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Pogroms on Jews linked to cold snaps

Analysis of 700 years of data reveals link between Jewish expulsions and colder temperatures during the growing season

Renee Ghert-Zand is a reporter and feature writer for The Times of Israel.

Illustrative photo of ducks on an icy lake (photo credit: Miriam Alster/Flash90)
Illustrative photo of ducks on an icy lake (photo credit: Miriam Alster/Flash90)

Historically speaking, when Jews talked about the weather, it wasn’t just idle chatter.

These days, everyone is worried about the effects of global warming. However, a new study indicates that the Jews have been dealing with the negative repercussions of climate change for centuries already. But rather than rising temperatures being the problem, Jews’ woes occurred when the mercury started to drop.

The Jewish communities of Europe, whose persecutions in the medieval and early modern periods are well-documented, provided the data necessary for economics professors Warren Anderson of the University of Michigan and Noel Johnson and Mark Koyama of George Mason University, who sought to determine when exactly medieval Europe transitioned into the protective, religiously tolerant region of the post-industrial era.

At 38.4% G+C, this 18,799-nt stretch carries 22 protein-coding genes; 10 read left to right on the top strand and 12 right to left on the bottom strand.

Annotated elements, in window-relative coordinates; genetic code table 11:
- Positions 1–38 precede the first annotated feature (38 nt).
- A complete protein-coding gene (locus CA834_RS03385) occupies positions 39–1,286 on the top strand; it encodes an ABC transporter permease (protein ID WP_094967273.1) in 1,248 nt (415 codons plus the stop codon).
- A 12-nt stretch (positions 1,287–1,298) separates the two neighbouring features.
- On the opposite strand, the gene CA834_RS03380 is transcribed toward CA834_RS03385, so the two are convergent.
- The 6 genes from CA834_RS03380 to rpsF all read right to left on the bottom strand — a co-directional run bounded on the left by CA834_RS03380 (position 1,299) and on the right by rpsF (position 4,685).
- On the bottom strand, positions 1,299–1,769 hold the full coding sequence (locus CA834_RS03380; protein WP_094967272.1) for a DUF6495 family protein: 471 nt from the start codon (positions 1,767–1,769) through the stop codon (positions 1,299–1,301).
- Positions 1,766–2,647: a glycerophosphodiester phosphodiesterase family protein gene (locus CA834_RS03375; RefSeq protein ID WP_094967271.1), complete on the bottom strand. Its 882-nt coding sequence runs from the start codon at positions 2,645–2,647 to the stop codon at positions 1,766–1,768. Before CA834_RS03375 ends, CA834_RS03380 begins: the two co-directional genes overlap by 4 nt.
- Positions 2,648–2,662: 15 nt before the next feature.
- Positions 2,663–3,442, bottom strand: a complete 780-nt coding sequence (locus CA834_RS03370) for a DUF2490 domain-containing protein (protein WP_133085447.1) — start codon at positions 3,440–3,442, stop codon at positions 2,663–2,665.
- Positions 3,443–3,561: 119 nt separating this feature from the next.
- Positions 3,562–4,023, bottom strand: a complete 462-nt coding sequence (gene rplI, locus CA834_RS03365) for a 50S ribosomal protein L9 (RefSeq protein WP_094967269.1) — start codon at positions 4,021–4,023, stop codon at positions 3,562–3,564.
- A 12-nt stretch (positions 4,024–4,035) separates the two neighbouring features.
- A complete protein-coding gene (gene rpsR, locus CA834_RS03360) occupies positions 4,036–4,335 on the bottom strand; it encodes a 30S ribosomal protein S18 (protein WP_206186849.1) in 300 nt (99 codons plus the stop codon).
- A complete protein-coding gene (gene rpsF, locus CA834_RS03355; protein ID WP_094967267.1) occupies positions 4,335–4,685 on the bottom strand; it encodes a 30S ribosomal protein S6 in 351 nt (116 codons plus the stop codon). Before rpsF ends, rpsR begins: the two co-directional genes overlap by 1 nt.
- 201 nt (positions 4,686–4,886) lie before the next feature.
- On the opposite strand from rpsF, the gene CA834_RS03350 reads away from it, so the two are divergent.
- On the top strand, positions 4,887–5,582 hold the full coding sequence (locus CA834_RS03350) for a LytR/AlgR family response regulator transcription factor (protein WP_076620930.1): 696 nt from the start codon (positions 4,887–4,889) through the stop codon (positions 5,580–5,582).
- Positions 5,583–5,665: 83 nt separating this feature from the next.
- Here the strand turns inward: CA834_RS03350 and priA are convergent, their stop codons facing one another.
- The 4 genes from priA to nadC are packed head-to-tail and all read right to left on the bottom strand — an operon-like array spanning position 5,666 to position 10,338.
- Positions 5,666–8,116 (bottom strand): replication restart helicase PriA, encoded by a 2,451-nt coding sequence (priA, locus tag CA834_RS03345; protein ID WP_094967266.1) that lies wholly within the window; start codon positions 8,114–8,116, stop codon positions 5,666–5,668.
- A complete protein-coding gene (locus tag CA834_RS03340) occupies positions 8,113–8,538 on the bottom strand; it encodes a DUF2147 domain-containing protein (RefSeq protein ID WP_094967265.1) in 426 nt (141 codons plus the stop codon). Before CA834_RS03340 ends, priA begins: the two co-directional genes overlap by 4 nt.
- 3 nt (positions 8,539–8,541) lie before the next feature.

In their paper “From the persecuting to the protective state? Jewish expulsions and weather shocks from 1100 to 1800,” the researchers explain that historical Jewish expulsions were associated with colder temperatures during the growing season, typically April through September.

When chillier-than-usual weather led to crop failure, European rulers gave the Jews more than just the cold shoulder. During the 15th and 16th centuries, an average decrease of one-third of a degree corresponded with a 1-2 point increase in the likelihood that a Jewish community would be expelled in a given five-year period.

If you had been a Jew of that era and region with an average lifespan of 50 years, you would have faced an 18 percent chance of expulsion during your lifetime. If you happened to have lived in a city with poor soil quality, or during particularly cold years, your fortunes would have been even worse.

For Jews living in pre-modern agrarian societies, there was a serious probability that a cold snap could lead to political unrest, resulting in scapegoating and expulsion. In later centuries, it was developments like the rise of powerful states capable of resisting anti-Semitism; increased religious tolerance; and changing attitudes toward historically Jewish occupations like commerce, money lending, and banking, that mitigated the effects of weather shocks that had earlier left Jews out in the cold.

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